BC Hydro has shortlisted three consortiums to design and construct the proposed CA$1.2 billion John Hart Generating Station Replacement Project, on Vancouver Island, Canada. The project will include the replacement of three 1.8km (5,900ft) long pipelines with a 2km (6,500ft) long, 8m (26ft) diameter tunnel, as well as the construction of a replacement generating station beside the existing six-unit 126MW John Hart station, a new water intake at the John Hart Spillway Dam and a new water bypass facility.
Eight companies responded to an open Request for Qualifications posted in March. Following a comprehensive evaluation BC Hydro shortlisted:
Elk Falls Energy Partners
- Ontario Pension Board / Brookfield Financial
- Bouygues Travaux Publics
- Fiera Axium Infrastructure
- Connor, Clark & Lunn GVest Traditional Infrastructure LP / Gracorp Capital Advisors Ltd
- Knight Piesold Consulting
- ALSTOM Power & Transport Canada Inc
- SNC-Lavalin Inc
Salmon River Hydro Partners
- Bilfinger Berger
- Barnard Construction
- Klohn Crippen Berger
- Voith Hydro
- F&M Installations
- HMI Construction
A Request for Proposals has been issued to the three companies and BC Hydro expects to award the contract in summer 2013 with construction beginning soon after.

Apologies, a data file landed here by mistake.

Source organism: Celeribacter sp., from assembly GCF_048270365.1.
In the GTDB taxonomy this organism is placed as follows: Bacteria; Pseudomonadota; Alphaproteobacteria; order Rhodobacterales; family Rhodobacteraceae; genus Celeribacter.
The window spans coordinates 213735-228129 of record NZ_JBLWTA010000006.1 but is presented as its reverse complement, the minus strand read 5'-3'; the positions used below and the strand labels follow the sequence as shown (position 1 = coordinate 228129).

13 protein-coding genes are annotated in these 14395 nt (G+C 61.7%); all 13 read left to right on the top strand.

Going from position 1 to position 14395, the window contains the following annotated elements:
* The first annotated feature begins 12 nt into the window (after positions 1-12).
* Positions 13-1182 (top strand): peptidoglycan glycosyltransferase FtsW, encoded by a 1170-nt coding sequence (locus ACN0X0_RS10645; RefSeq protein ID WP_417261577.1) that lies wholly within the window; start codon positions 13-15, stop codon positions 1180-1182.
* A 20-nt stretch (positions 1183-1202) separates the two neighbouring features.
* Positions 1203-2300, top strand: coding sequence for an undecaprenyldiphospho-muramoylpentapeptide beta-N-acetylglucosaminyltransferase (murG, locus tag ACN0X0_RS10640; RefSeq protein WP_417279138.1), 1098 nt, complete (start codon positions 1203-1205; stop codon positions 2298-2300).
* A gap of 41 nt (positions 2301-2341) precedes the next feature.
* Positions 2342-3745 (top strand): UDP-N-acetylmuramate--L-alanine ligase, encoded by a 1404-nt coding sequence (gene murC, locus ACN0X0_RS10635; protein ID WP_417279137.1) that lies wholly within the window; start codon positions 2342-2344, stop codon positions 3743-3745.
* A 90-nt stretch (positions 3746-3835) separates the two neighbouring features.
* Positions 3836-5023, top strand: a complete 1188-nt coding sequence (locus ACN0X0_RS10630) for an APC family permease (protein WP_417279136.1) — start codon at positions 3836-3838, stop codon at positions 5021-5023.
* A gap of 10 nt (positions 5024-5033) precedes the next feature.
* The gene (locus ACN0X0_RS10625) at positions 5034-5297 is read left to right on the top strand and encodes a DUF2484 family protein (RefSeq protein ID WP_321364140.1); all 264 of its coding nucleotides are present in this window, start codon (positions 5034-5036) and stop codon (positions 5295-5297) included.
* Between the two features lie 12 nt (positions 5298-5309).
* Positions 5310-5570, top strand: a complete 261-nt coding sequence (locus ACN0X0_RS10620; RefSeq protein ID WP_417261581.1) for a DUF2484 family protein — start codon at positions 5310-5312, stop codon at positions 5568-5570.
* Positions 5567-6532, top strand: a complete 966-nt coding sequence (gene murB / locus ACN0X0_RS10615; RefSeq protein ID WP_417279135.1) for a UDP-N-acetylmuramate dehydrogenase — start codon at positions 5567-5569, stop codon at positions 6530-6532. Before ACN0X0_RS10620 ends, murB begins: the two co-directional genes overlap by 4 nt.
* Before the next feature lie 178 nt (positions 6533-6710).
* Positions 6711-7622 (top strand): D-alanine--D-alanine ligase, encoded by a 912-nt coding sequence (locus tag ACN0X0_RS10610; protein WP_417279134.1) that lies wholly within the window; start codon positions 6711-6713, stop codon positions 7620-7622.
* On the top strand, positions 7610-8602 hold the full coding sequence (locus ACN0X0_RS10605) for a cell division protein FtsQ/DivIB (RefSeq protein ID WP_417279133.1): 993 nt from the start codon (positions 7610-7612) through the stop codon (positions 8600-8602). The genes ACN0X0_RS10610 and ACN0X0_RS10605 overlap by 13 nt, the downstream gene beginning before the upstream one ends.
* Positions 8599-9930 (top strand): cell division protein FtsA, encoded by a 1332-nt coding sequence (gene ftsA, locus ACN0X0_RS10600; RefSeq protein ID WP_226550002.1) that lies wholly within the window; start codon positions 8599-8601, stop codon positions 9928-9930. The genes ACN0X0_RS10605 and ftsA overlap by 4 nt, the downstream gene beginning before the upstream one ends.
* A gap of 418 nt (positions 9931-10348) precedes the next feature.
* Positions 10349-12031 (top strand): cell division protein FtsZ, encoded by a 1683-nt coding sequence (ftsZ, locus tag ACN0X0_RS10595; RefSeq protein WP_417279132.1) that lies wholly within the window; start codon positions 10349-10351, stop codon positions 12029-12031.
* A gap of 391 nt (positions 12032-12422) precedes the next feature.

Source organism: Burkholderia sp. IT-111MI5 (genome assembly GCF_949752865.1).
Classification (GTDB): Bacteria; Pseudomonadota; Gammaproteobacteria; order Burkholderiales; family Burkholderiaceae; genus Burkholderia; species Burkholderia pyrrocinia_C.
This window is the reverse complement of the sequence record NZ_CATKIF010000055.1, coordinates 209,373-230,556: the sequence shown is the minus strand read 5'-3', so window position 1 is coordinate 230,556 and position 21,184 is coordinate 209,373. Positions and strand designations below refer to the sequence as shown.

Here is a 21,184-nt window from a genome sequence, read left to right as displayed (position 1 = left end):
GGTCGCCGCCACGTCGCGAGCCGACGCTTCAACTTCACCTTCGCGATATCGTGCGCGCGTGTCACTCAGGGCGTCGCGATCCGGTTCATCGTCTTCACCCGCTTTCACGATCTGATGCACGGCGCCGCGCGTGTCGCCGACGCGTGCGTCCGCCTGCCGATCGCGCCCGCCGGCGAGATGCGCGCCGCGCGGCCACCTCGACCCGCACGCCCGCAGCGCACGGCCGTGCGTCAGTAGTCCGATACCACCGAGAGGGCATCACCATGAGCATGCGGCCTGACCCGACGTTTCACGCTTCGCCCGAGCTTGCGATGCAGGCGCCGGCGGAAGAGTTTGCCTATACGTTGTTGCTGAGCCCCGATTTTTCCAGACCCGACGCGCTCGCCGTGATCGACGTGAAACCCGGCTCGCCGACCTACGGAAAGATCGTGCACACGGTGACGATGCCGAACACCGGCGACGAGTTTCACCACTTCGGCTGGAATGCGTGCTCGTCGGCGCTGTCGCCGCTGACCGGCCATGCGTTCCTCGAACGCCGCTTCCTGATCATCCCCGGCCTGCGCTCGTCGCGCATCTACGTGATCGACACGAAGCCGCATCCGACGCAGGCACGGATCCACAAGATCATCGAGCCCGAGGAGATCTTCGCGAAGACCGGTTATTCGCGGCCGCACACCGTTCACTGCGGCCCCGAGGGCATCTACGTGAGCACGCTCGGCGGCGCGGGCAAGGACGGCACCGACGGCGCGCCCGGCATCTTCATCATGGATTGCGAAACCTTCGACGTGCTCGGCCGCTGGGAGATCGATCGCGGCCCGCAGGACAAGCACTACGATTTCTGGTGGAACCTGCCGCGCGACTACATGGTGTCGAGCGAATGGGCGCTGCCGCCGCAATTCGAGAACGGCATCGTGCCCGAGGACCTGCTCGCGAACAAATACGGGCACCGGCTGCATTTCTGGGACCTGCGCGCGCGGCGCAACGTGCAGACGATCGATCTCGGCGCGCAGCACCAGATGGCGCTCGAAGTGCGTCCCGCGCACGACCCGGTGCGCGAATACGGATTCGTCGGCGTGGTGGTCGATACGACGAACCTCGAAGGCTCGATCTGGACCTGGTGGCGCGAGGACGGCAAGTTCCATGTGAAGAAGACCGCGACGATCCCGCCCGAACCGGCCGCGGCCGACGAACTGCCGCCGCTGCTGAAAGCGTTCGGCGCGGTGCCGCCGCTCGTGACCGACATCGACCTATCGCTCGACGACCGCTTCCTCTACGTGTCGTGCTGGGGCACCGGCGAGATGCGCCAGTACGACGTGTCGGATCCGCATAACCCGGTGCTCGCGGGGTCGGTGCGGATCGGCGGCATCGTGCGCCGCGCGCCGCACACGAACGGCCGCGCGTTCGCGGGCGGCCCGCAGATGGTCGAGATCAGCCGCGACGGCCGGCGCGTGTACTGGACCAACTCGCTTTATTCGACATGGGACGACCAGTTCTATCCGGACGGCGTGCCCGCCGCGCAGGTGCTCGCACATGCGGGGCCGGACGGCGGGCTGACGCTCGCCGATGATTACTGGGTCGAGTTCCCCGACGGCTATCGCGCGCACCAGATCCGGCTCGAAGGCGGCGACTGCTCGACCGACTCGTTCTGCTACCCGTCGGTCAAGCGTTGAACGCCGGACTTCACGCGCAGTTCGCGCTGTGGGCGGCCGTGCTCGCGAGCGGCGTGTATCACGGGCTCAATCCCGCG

The project, which is scheduled to be complete by the end of 2018, will improve power reliability and seismic safety, and make it easier for BC Hydro to protect fish habitat in an area of the world renowned for its salmon. It will also create about 400 jobs a year over the five years of construction.
The John Hart Project is currently undergoing a review by the British Columbia Utilities Commission. BC Hydro anticipates a decision from the Commission by spring 2013.
Project fact file
- The John Hart facility has been operating since 1947. It’s one of the oldest generating facilities in BC Hydro’s hydro-electric system and one of the most important assets on Vancouver Island.
- The John Hart Generating Station Replacement Project will improve:
Safety. The existing generating station and pipelines may not withstand a low to moderate earthquake. The new facilities will be able to withstand a significant earthquake.
Reliability. The six generating units are in poor condition and their capacity is declining. The new generating units will ensure 835 gigawatt hours of reliable power are generated annually.
Environment. The environmental risk of a generating station shutdown and river flow reduction, with subsequent harm to fish habitat. The new water bypass facility will allow for continued river flow for fish and fish habitat.
- The cost of the project is currently estimated at $1 billion to $1.2 billion. This estimate will be refined as the project is further defined during the competitive proposal process.
- The existing station may continue to operate during the construction phase. BC Hydro will transfer operations during the commissioning period to the new facility.